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Title: Combining Co₃S₄ and Ni:Co₃S₄ nanowires as efficient catalysts for overall water splitting: an experimental and theoretical study
Authors: Tang, Shasha
Wang, Xing
Zhang, Yongqi
Courté, Marc
Fan, Hong Jin
Fichou, Denis
Keywords: Engineering::Chemical engineering
Issue Date: 2019
Source: Tang, S., Wang, X., Zhang, Y., Courté, M., Fan, H. J. & Fichou, D. (2019). Combining Co₃S₄ and Ni:Co₃S₄ nanowires as efficient catalysts for overall water splitting: an experimental and theoretical study. Nanoscale, 11(5), 2202-2210.
Project: MOE2014-T2-1- 132
Journal: Nanoscale
Abstract: In the quest for mass production of hydrogen from water electrolysis, to develop highly efficient, stable and low-cost catalysts is still the central challenge. When designing a novel catalyst, it is necessary to optimize the exposure and accessibility of its active sites as well as the reaction kinetics. This can be realized by combining an appropriate chemical composition of the material, including doping with metal elements, and a properly nanostructured morphology offering a high surface contact. We report here on the design and performances of cobalt-based oxide and sulfide nanowires as catalysts that can be used for both hydrogen and oxygen evolution reactions (denoted HER and OER respectively) in the same compatible electrolyte. Following a sulfuration process, Co₃O₄ nanowires are entirely converted into Co₃S₄ nanowires showing greatly improved OER catalytic performances with an overpotential of 283 mV (instead of 371 mV for Co₃O₄) to deliver a current density of 10 mA cm⁻². Besides, when doping the surface of these Co₃S₄ nanowires with small amounts of nickel, the resulting Ni:Co₃S₄ nanowires exhibit an HER overpotential of 199 mV to reach 10 mA cm⁻². But most importantly, two-electrode electrolyzer cells combining Co₃S₄ and Ni:Co₃S₄ electrodes show operating voltages as low as 1.70 V at 10 mA cm⁻² over 40 hours, a value that competes advantageously with the best reported catalysts in 1.0 M KOH. Meanwhile, density functional theory (DFT) calculations show that the free energy of the intermediates has been reduced after the introduction of sulfur and nickel atoms, which have smaller overpotentials and corresponding enhanced electrocatalytic performance. Our results open a new avenue in the quest for overall water splitting using electrochemical systems.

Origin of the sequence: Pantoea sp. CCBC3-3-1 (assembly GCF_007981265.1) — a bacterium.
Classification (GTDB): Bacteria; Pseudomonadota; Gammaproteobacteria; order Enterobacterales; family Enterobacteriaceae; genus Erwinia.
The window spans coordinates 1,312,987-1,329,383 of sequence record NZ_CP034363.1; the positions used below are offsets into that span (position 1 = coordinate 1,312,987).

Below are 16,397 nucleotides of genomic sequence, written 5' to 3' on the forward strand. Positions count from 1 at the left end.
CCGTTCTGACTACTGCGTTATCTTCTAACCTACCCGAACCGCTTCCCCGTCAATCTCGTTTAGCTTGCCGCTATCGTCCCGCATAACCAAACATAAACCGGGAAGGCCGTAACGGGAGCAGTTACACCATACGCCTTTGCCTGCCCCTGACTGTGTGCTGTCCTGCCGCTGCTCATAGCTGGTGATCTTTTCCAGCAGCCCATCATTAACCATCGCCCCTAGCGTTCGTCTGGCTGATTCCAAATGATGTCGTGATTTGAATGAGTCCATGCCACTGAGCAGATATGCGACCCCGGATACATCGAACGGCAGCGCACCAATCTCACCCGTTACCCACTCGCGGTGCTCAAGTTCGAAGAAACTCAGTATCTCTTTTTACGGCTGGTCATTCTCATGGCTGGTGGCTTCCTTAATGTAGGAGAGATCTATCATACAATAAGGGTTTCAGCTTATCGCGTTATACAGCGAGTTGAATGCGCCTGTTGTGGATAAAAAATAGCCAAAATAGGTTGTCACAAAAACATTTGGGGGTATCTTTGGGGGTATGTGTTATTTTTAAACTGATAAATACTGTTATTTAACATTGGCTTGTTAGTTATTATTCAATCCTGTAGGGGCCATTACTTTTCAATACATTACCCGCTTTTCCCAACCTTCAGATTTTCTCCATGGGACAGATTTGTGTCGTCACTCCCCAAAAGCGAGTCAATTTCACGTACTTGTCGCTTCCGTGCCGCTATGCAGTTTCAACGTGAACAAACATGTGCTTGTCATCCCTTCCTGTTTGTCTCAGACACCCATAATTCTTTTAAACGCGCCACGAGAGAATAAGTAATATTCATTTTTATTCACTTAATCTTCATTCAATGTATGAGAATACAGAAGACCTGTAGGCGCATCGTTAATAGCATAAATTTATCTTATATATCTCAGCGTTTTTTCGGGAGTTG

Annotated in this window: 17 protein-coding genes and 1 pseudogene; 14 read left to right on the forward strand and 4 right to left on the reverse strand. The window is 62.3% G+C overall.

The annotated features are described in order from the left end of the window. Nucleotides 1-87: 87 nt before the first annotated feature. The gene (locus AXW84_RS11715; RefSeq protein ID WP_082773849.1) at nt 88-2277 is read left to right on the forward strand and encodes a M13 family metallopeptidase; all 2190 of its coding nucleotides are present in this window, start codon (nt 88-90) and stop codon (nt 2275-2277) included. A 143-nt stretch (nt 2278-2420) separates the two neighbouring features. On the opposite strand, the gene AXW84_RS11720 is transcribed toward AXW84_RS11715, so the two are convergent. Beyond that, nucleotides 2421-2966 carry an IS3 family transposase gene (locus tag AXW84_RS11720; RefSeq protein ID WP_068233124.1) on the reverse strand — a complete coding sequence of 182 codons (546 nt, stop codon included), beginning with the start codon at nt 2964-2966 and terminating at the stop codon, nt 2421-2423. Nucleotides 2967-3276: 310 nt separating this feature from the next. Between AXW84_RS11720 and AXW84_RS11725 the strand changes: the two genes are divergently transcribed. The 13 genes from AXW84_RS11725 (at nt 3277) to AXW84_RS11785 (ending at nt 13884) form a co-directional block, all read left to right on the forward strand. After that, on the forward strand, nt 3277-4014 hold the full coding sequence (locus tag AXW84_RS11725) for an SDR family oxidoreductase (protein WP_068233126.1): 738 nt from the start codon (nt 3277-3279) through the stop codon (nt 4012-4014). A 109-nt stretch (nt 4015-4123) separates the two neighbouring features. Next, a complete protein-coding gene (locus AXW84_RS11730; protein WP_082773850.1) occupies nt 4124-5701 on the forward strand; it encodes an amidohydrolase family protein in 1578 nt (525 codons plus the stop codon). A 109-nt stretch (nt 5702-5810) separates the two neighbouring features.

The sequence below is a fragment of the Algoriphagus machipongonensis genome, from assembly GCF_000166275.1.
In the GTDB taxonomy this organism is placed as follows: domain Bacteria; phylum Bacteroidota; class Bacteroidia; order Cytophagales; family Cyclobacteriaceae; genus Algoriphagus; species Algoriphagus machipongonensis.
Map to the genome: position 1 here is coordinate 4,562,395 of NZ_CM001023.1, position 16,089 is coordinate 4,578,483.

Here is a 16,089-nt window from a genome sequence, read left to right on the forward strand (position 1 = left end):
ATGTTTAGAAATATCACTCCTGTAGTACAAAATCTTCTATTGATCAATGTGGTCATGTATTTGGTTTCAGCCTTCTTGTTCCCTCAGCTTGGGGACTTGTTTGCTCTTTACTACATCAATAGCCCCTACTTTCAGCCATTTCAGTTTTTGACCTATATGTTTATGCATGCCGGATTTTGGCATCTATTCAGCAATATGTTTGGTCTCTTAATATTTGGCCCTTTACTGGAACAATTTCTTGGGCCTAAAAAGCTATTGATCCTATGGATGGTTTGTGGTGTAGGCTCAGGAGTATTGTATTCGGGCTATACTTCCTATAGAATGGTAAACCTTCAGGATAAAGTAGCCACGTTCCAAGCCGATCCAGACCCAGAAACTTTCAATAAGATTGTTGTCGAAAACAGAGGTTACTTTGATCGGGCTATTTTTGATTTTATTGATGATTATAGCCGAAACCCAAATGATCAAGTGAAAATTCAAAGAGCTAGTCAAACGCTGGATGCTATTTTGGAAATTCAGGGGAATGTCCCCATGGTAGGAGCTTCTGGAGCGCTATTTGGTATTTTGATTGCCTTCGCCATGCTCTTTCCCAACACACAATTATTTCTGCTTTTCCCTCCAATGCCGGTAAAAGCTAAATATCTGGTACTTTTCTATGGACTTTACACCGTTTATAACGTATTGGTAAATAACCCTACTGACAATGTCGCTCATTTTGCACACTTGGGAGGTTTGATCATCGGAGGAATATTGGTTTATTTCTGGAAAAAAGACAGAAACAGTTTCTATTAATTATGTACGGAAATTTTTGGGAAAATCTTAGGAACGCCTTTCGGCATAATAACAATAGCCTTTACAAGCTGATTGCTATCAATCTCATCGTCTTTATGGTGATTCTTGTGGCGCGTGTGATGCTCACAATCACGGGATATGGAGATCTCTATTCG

ISSN: 2040-3364
DOI: 10.1039/c8nr07787h
Rights: © 2019 The Royal Society of Chemistry. All rights reserved.
Fulltext Permission: none
Fulltext Availability: No Fulltext
Appears in Collections:SPMS Journal Articles

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